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End of political funding scheme pushing India towards ‘black money’ – Modi

The prime minister suggested people would regret scrapping the donation scheme that his government introduced

Indian Prime Minister Narendra Modi has claimed his country is being “pushed” towards corruption after a scheme for funding political parties introduced by his government was deemed unconstitutional by the Supreme Court.

Commenting on the electoral bonds scheme for the first time since the court’s judgment in February, Modi told news agency ANI that the initiative had been a “success story” as it provided traceability in relation to political funding. However, he also admitted that there had been “a lot of scope for improvement.”

“But today we have completely pushed the country towards black money, hence I say everyone will regret it,” he said.

Modi claimed that the idea of managing political funding through bonds had arisen from a “pure thought” in his mind of how to tackle corruption in Indian politics and make it more transparent. “We found a small way, we never claimed that this was the absolute way,” he added.

The prime minister pointed out that only 26 companies out of 3,000 that donated through the scheme were investigated by law enforcement agencies. Of these 26, only 16 bought electoral bonds – and nearly two-thirds of this went to opposition parties.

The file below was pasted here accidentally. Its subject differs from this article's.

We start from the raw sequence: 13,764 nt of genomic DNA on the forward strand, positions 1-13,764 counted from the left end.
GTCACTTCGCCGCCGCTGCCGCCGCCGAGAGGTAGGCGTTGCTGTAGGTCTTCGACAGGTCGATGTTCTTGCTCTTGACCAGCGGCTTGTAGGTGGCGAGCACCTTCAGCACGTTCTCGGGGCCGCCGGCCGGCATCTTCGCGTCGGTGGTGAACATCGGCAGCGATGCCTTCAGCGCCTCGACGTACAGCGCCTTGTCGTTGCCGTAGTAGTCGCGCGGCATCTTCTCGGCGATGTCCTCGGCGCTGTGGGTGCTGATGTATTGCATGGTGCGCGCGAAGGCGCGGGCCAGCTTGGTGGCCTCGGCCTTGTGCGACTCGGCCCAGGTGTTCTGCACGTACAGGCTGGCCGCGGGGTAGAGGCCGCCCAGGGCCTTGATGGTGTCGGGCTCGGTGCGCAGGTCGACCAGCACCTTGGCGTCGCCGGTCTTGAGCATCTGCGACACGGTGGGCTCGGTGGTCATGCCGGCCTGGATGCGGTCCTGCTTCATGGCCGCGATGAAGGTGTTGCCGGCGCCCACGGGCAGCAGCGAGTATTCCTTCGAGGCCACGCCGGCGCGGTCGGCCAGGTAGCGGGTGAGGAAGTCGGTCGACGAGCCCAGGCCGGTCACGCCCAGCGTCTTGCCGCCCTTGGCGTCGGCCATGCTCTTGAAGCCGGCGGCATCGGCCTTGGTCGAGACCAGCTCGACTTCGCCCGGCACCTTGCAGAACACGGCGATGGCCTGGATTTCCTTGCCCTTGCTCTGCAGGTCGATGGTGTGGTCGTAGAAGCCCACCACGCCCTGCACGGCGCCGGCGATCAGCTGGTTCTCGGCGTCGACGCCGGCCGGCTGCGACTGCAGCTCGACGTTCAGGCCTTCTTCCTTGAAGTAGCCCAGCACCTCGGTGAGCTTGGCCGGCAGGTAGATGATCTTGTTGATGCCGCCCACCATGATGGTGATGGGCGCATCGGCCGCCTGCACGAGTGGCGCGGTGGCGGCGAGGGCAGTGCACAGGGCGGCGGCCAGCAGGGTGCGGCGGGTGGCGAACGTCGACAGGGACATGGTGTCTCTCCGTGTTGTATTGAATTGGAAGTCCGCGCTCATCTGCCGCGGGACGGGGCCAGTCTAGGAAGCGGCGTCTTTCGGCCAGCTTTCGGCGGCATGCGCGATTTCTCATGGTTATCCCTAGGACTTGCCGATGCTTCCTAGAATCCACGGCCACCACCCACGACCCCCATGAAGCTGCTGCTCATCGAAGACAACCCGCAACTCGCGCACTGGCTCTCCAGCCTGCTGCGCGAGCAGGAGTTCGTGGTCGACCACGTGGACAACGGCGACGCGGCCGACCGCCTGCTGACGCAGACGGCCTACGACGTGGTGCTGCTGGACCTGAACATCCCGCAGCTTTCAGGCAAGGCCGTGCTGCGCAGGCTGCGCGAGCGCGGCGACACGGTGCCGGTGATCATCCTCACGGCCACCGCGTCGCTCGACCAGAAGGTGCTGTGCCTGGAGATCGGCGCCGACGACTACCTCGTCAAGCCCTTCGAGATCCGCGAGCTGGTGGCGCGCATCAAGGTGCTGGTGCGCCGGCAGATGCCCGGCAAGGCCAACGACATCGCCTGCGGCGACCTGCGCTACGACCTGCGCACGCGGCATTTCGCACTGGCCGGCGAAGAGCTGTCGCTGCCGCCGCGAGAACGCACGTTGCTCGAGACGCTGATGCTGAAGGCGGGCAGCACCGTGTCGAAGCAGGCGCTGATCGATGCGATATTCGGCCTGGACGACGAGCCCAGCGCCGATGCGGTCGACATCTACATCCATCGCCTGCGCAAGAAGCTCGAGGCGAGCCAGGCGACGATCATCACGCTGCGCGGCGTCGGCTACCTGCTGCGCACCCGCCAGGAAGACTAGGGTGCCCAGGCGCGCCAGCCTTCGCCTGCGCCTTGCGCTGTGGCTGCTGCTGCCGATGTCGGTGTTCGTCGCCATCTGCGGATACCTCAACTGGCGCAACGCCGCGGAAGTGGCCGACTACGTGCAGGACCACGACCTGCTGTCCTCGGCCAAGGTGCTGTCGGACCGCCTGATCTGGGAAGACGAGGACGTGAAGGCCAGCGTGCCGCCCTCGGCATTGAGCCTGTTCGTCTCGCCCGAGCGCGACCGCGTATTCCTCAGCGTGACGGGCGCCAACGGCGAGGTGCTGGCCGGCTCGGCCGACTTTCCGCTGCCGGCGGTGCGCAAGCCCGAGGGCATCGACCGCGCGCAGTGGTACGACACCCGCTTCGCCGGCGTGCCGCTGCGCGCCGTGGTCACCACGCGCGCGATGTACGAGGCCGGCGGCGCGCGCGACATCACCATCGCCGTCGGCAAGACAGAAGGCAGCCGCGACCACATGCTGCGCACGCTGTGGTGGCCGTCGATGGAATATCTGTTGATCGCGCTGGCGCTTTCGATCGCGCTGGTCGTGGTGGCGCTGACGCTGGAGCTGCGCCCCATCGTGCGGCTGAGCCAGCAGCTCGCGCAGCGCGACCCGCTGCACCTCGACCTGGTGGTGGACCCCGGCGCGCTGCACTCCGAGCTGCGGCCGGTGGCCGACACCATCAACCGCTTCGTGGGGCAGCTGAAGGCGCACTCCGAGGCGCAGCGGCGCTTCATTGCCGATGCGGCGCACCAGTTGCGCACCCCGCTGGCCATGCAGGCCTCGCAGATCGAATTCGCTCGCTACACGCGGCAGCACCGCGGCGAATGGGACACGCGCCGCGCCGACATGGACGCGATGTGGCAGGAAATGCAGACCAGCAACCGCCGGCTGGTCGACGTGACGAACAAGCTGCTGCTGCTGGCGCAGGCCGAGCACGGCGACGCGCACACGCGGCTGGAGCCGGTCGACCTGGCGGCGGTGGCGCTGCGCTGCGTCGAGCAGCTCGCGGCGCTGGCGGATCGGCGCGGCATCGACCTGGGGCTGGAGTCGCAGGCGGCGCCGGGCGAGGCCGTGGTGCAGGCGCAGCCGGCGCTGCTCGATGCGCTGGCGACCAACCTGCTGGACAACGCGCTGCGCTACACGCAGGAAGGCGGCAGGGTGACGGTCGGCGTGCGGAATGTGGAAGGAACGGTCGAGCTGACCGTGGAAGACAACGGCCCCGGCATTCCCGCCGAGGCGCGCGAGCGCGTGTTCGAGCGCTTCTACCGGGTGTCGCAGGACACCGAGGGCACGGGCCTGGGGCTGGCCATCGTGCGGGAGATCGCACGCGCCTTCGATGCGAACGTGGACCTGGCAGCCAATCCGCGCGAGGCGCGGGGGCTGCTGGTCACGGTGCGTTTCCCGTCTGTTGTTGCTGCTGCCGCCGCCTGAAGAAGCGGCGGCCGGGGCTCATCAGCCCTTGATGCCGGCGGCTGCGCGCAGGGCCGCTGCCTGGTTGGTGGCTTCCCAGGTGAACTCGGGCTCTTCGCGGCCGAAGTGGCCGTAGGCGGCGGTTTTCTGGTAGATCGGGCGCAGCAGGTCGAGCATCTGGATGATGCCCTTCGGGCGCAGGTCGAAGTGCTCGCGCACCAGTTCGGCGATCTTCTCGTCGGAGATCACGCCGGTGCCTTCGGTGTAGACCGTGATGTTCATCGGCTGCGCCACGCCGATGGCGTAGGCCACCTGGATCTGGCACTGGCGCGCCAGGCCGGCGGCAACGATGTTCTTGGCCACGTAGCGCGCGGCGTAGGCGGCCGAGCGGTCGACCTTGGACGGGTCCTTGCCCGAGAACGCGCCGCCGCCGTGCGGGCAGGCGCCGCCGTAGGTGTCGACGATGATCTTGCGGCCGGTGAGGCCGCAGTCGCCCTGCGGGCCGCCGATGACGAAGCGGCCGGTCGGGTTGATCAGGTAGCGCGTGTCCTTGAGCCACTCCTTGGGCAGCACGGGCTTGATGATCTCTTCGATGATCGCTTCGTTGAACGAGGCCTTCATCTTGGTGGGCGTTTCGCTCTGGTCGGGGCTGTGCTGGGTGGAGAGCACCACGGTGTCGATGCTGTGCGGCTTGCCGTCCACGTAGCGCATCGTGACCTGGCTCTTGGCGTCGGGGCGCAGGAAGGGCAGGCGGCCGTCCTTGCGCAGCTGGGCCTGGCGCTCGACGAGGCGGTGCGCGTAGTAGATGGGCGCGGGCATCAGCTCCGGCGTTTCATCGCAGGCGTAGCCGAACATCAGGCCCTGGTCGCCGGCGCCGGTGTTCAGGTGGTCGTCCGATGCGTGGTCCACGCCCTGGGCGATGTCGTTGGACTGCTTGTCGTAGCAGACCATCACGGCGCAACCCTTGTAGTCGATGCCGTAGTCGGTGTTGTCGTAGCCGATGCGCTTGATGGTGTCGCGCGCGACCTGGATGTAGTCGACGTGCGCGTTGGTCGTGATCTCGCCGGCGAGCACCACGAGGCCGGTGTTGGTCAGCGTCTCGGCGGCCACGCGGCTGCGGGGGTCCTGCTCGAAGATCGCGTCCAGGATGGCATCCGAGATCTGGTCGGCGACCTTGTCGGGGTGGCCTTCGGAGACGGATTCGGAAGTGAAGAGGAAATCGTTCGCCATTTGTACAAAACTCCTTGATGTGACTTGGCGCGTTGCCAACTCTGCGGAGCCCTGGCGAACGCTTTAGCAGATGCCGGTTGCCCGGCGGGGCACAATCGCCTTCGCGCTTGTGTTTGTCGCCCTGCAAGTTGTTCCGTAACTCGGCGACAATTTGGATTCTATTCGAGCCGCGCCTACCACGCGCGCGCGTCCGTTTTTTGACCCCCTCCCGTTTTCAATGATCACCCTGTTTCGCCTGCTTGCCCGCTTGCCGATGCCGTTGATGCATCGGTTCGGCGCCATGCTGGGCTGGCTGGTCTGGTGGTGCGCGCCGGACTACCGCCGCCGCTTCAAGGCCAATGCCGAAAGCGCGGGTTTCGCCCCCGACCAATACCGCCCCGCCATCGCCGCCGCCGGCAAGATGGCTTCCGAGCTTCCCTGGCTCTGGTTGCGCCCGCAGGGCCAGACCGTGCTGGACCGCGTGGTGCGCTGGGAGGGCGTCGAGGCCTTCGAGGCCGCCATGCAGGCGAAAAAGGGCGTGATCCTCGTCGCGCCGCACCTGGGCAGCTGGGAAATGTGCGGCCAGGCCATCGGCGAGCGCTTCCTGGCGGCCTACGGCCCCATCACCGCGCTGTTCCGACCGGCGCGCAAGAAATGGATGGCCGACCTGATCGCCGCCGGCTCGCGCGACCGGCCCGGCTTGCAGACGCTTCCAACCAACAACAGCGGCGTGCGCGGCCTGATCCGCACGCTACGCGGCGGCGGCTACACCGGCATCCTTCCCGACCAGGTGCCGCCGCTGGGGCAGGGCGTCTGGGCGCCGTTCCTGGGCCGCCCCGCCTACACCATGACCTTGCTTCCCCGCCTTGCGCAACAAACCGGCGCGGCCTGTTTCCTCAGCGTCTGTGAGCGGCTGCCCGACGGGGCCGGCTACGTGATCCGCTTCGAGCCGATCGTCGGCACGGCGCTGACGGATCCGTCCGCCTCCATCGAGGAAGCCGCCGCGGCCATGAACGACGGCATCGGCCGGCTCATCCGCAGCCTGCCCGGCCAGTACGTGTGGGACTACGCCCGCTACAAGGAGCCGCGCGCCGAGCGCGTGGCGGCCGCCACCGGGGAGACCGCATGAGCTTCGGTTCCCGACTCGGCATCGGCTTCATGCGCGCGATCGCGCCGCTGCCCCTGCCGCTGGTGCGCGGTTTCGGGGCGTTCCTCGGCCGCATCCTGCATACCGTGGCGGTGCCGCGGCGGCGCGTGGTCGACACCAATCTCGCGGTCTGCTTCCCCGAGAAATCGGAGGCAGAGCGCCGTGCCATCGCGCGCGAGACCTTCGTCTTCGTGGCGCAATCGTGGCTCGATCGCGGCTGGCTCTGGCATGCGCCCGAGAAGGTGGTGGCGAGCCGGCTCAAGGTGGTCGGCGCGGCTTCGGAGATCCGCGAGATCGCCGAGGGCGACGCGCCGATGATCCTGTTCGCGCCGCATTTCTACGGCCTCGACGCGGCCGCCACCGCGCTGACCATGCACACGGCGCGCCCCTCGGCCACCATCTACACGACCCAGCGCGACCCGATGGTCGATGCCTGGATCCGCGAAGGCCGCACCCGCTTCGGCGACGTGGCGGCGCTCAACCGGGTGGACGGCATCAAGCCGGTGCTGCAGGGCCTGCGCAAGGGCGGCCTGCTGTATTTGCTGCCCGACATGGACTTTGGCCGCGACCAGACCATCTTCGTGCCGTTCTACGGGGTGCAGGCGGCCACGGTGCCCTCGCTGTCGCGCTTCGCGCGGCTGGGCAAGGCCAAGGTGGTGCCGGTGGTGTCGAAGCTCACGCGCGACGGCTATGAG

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However, Congress party leader Rahul Gandhi described the bonds scheme as “the biggest extortion scheme in the world,” and accused Modi of being its “mastermind,” days before India’s parliamentary elections.

“The important thing with the electoral bonds is names and dates. If you see the names and dates, you will know that, when [donors] gave the electoral bond, right after that contract was given to them or CBI [Central Bureau of Investigation] inquiry was withdrawn against them,” Gandhi said, according to India Today.

The electoral bonds scheme was introduced by Modi’s government in 2018, allowing companies and individuals to purchase bonds from the SBI and donate them to parties anonymously. At that time, the government maintained that it would help increase transparency surrounding political financing in India. In February, India’s top court scrapped the scheme, branding it “unconstitutional.” The court also asked the government-owned State Bank of India (SBI), which issued the bonds, to provide details relating to the scheme to the Election Commission of India (ECI).


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These details were later made public, and suggested that the Modi-led Bharatiya Janata Party (BJP) had been the biggest beneficiary of the scheme, securing almost half of the bonds donated between 2018 and 2024, worth 60 billion rupees ($719 million).

Opposition parties also received funding through the same scheme. The country’s oldest and largest nationwide opposition party, the Congress, as well as the All India Trinamool Congress (TMC) party, which is influential in the state of West Bengal, were among the next-biggest recipients. They raked in 14 billion rupees ($167 million) and 16 billion rupees ($191 million) in donations, respectively.

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